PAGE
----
Happy Chickens for Fiji Food & Climate Emergency!

by Corals for Conservation
Happy Chickens for Fiji Food & Climate Emergency!
Happy Chickens for Fiji Food & Climate Emergency!
Happy Chickens for Fiji Food & Climate Emergency!
Happy Chickens for Fiji Food & Climate Emergency!
Happy Chickens for Fiji Food & Climate Emergency!
Happy Chickens for Fiji Food & Climate Emergency!
Happy Chickens for Fiji Food & Climate Emergency!
Happy Chickens for Fiji Food & Climate Emergency!
Happy Chickens for Fiji Food & Climate Emergency!
Happy Chickens for Fiji Food & Climate Emergency!
Happy Chickens for Fiji Food & Climate Emergency!
Happy Chickens for Fiji Food & Climate Emergency!
Happy Chickens for Fiji Food & Climate Emergency!
Happy Chickens for Fiji Food & Climate Emergency!

Project Report | Oct 27, 2015
The Project work in Vanuatu Begins At Last!

By Austin Bowden-Kerby | Project Leader

Dear Friends and supporters of the Happy Chickens!

I leave for Vanuatu on November 4th!  The airfares were surprisingly inexpensive (US $320.), as my dates were flexible, and so this two week trip promises to be the first of several trips throughout the comng months. 

The communities on Efate and Tanna islands are prepared and have been patiently waiting for the commencement of the project.  We have had several local ni-Vanuatu volunteers arise to help, and our local NGO contacts will also be assisting on the ground with logistics. 

A primary goal of this first trip will be meeting the farmers and assessing the existing chicken flocks which have survived the hurricane and then making a work plan for meeting the specific community needs.  Other activities envisioned will be rooster exchanges between farmers to improve local breeding focks and the demonstration of Happy Chicken methods that strengthen the weak areas of traditional methods.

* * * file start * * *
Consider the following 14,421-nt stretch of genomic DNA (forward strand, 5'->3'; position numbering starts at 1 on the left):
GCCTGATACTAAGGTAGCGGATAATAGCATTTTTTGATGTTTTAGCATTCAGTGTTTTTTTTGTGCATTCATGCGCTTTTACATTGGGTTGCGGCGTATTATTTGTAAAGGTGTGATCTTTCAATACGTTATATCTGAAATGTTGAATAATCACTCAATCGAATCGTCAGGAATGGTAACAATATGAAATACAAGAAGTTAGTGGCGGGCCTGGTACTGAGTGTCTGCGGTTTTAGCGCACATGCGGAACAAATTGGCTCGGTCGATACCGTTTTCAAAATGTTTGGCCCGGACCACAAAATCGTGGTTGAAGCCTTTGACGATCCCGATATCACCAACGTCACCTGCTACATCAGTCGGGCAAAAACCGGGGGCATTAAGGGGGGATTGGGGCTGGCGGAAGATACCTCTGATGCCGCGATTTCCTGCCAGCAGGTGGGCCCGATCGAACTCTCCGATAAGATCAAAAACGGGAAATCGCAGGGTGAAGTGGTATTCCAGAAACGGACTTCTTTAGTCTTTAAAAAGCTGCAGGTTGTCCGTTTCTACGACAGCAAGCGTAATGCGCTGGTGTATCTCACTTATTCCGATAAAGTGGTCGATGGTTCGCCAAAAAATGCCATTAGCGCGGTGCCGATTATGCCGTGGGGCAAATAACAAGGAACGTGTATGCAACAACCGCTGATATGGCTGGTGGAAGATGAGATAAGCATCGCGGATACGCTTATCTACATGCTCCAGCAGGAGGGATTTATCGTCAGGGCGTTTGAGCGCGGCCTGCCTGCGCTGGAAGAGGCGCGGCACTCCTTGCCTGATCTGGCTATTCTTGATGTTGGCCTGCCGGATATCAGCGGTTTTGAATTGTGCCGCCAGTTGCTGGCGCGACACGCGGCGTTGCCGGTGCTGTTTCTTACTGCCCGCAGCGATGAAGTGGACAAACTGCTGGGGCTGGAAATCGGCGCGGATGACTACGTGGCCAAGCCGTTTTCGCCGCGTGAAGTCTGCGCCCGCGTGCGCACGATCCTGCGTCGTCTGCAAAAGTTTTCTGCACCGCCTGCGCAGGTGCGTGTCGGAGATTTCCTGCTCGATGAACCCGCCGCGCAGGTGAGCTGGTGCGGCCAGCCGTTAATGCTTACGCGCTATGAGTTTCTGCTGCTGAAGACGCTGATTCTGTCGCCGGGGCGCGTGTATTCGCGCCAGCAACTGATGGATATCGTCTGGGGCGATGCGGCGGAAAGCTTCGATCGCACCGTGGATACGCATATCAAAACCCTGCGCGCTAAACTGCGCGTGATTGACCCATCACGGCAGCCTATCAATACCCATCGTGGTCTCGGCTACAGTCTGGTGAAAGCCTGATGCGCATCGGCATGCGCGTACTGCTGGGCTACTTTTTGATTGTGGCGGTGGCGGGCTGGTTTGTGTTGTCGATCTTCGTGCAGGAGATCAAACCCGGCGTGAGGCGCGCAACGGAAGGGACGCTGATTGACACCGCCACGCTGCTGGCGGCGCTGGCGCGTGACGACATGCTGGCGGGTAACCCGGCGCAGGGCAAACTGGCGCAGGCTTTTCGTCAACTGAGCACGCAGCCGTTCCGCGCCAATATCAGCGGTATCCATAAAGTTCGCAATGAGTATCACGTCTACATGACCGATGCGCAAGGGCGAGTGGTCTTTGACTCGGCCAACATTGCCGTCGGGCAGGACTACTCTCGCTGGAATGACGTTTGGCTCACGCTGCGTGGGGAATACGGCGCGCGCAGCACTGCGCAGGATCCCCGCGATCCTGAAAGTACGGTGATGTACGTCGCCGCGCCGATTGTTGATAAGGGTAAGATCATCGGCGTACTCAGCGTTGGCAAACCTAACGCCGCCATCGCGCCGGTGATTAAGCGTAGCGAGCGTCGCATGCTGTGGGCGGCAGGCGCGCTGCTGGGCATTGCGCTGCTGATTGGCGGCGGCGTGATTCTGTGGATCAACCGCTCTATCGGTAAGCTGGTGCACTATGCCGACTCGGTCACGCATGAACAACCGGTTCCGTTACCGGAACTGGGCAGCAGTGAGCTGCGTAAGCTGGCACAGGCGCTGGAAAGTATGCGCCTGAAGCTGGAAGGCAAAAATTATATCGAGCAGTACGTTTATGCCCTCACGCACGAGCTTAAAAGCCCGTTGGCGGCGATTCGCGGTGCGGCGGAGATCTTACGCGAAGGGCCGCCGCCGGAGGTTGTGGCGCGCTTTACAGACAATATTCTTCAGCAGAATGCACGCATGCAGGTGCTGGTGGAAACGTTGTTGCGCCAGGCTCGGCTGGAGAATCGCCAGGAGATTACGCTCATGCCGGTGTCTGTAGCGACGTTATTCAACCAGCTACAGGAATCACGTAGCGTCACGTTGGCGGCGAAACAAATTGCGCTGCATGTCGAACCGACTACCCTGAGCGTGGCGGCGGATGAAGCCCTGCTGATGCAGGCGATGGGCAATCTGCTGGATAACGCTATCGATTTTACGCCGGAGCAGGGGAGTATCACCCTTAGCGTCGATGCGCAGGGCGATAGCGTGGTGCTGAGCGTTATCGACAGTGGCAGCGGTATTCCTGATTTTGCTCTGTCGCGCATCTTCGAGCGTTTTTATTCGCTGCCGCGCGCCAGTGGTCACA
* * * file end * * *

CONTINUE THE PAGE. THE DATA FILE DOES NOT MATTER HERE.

Based on the knowledge gathered thus far, the chicken farming methods used in Vanuatu appear to be identical to those used by Fijian communities, with the major weak points being the survival of newly hatched chicks in the face of predators, the lack of shelter from heavy tropical rains, and the lack of a proper secure laying areas for the adult chickens. 

The major activity at this first point of introduction will be construction of mobile rearing cages to increase chick survival.  These secure pens are bottomless and allow acess to the ground for scratching and foraging, with the pens moved several times each day over grass and weeds.  The mother hens are allowed to keep their chicks in the pen, and remain with them for the first 2-3 weeks.  If chicks from an incubator are being raised, they must be put in a box at night for warmth for that initial period.  The mobile rearing cages are quite revolutionary in that they can quickly increase the productivity of chickens in the community, easily doubling chicken numbers within a year. The 1x2 meter pens are durible and can be used year after year and shared within the community. 

After struggling for months with Vanuatu and Fiji Biosecurity regulations and red tape, trying to get the chicks from our Fiji hatchery into Vanuautu, we have decided to work on long-term sustainability of the project by establishing improved breeding flocks in Vanuatu, just like we have done in Fiji.  We have been assured that we will eventually be successful in bringing in the improved Fiji chicks, but official protocols have to first be developed, which may take several more months.  I will meet directly with Vanuatu Officials while in country to try to speed up this process.

If we are able to access imported brown layer chicks in the capital, we will begin rearing this highy productive yet poorly adapted breed to adulthood, in preparation for our crossbreeding program that is focused on producing well adapted highly productive local chicken breeds.  We will also be on the lookout for unique local breeds that might be especially adapted to local conditions, for use in crossbreeding trials but also focusing on conserving them as unique heritage breeds, to be conserved as unmixed stock by particuar families and communities. 

I will post another report on the outcomes of this exciting trip next month, after I return from the field.  Please keep us in your thoughts and prayers.  

Thank you again for your kind, generous, and loving support!

Austin        

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Sep 1, 2015
By Air and By Sea Chicks Arrive on New Shores

By Austin Bowden-Kerby | Director

Jun 1, 2015
Upgraded Breeding Pens and Hatchery Improvements

By Austin Bowden-Kerby | Project Director

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Organization Information

Corals for Conservation

Location: Samabula - Fiji
Website:
Facebook: Facebook Page
Project Leader:
Austin Bowden-Kerby
Samabula , Fiji
$44,711 raised of $75,000 goal
 
449 donations
$30,289 to go
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